Small business optimism on a national scale, according to one major monthly survey, remains subpar.
This comes from the NFIB's Small Business Optimism Index. It decreased 0.6 of a point in August to 91.3. That's the 20th consecutive month below the 49-year average of 98.
The main culprit in the decline in optimism remains inflation: nearly one-fourth, 23%, of small business owners reported inflation was their single most important business problem, up two points from last month. The net percent of owners raising average selling prices, the report found, increased two points to a net 27% (seasonally adjusted), still at an inflationary level.
Nearly one-fourth of respondents, meanwhile, 24%, say labor quality was their top business problem.
“With small business owners’ views about future sales growth and business conditions discouraging, owners want to hire and make money now from strong consumer spending,” NFIB Chief Economist Bill Dunkelberg says in a statement. “Inflation and the worker shortage continue to be the biggest obstacles for Main Street.”
“Higher prices and a lack of qualified job candidates are affecting small businesses from the Panhandle to the Keys," NFIB Florida Executive Director Bill Herrle adds, "and those factors almost certainly are going to impact the physical recovery along the path of Hurricane Idalia.”
Findings of the survey include:
- Small business owners expecting better business conditions over the next six months dropped seven points from July to a net negative 37%. That's 24 percentage points better than last June’s reading of a net negative 61%, but still at recession levels.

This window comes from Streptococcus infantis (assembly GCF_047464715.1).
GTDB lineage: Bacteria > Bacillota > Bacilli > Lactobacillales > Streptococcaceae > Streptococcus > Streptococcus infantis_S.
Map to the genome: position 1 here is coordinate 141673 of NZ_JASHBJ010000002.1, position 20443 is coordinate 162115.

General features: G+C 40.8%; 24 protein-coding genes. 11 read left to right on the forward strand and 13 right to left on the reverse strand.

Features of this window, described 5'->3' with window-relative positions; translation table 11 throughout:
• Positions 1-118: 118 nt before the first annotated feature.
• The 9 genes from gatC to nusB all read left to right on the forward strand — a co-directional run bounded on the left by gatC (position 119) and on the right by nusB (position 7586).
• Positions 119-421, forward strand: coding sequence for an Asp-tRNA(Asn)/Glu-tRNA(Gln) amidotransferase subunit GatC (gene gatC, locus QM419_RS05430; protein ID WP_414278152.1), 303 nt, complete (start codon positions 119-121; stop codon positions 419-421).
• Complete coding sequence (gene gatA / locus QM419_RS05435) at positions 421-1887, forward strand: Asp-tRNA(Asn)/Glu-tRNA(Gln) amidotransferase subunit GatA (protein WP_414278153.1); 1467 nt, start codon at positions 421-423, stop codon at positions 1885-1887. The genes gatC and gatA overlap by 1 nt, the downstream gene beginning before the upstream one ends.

- Four in 10 owners reported job openings that were hard to fill. That's down two points from July, yet historically high. In a bit of a counterintuitive move, owners’ plans to fill open positions remain elevated, with a seasonally adjusted net 17% planning to create new jobs in the next three months.
- The net percent of owners who expect real sales to be higher decreased two points from July to a net negative 14%.
- More than half, 56%, reported capital outlays in the last six months, up one point from July. Of those making expenditures, 37% reported spending on new equipment; 24% acquired vehicles; and 17% improved or expanded facilities. Nearly one-fourth, 24%, of owners plan capital outlays in the next few months, down three points from July.
The NFIB Research Center has collected Small Business Economic Trends data with quarterly surveys since the fourth quarter of 1973 and monthly surveys since 1986. Survey respondents are randomly drawn from NFIB’s membership.